Yes. Yes I do.
Not a real job, mind. Not a ‘I think this might be it; I think I’ve found my reason for being in this world’ sort of job. More like a part-time job, one which helps pay the bills and which I am happy to do temporarily but which occasionally makes me think ‘if I don’t want to I don’t really HAVE to come back here ever again, right?...’. A job that is the exact opposite of the PhD – which, as you might know, often involved sitting alone with a cup of tea, clad in a dressing gown, reading a book quietly, not having to talk to anyone, and lost in my own thoughts. Reverse this situation exactly (go on: have fun, take a guess) and you might begin to figure out what sort of work I am now doing.
Having a job is great, because it means you get to be a grown-up. Doing a PhD did not make me feel like I was a grown-up (well, mostly just that last, unpaid year didn’t feel like that. You could maybe compare it to doing an unpaid internship, only it would have been a very useless one, with no company and no boss and mostly just no… point.) Getting up in the morning and putting on a smart jacket, then walking out into the car and driving off into the early morning world of working people and cappuccinos, makes me feel like a grown-up. And it’s great to get paid some money at the end of it.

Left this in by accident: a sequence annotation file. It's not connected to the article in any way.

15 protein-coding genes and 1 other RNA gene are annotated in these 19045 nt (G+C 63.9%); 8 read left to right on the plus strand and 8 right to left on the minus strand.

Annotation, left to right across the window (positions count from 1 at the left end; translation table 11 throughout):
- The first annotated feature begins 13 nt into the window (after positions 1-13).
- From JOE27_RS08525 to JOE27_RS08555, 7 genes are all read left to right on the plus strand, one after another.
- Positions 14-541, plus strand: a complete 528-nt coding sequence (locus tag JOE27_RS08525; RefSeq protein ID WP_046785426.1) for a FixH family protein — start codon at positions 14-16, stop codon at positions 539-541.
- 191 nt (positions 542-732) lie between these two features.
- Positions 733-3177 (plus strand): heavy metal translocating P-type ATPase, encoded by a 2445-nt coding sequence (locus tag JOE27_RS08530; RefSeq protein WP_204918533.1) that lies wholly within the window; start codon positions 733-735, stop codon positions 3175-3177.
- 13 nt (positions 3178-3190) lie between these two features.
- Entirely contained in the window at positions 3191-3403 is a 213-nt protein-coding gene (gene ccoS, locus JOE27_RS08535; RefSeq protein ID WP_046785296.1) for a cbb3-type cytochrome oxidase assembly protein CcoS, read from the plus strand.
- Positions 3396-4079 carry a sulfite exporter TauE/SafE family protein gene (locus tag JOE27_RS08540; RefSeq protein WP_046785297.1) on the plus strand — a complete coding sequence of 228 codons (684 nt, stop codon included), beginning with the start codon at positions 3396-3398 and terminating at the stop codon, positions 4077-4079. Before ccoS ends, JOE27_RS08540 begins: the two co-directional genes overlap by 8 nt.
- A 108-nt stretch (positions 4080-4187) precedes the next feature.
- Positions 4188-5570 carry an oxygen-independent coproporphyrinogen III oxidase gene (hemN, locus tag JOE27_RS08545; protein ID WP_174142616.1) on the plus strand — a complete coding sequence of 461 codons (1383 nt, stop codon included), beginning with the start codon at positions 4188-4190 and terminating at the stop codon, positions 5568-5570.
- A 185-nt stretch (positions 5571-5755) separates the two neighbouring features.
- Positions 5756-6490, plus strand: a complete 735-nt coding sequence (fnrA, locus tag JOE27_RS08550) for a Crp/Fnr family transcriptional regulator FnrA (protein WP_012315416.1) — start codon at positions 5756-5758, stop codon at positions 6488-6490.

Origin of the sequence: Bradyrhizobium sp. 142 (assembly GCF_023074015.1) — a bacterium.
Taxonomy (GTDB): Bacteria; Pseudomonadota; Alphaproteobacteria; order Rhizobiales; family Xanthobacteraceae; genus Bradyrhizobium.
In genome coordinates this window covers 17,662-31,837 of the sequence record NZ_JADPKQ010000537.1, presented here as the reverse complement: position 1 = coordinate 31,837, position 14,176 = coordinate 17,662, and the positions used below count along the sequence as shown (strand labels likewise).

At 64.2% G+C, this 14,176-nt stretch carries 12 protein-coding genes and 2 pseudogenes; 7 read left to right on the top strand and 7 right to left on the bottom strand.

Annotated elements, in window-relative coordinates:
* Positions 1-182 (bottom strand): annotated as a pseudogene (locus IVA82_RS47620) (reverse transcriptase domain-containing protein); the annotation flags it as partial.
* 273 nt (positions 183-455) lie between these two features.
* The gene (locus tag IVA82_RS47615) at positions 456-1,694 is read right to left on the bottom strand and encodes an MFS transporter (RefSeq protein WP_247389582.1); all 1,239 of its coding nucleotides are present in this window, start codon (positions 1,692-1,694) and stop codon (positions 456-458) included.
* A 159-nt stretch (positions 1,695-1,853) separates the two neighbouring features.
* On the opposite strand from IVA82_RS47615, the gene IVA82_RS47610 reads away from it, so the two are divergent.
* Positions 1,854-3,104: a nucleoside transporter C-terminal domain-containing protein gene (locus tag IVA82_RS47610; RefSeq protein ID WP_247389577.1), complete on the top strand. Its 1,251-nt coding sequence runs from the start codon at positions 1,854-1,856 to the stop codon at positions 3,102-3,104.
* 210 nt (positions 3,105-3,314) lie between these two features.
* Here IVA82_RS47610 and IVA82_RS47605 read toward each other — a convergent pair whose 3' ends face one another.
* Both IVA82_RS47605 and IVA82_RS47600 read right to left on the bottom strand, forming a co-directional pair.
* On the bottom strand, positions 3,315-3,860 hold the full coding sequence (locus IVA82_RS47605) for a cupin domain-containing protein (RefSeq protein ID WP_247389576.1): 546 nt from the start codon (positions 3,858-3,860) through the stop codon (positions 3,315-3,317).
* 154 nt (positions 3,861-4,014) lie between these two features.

But having a job, and becoming a grown-up, comes with its own drawbacks. (You know. You all know. You’ve all been there…) The FORMS you have to fill in. The sheer number of forms you get sent, just so you can get work/ get paid, can be ridiculous. The number of missed calls on my phone, as people start to chase me for unsigned contracts/ yet another piece of ID they need to see/ the telephone number of one of my references. And then, of course, there is the work itself: tiring, sometimes exhausting work. I now am no longer surprised that proper grown-ups (unlike procrastinating PhD students) sometimes don’t feel like cleaning under the oven, or doing the washing-up when they come home from a day at work (personally speaking, the sink has never been so full of dishes). I no longer wonder why people don't want to spend their free time scrubbing the shower, or cleaning the floor. (when I was doing my PhD, never had a dirty floor or a pile of ironing looked more attractive. Well, we can safely say that those days are over...)
I remember reading somewhere, or perhaps a Guru once said to me - …'It’s a trade-off; but ultimately it’s a beneficial one, because whoever makes the trade-off gets to be a grown up.'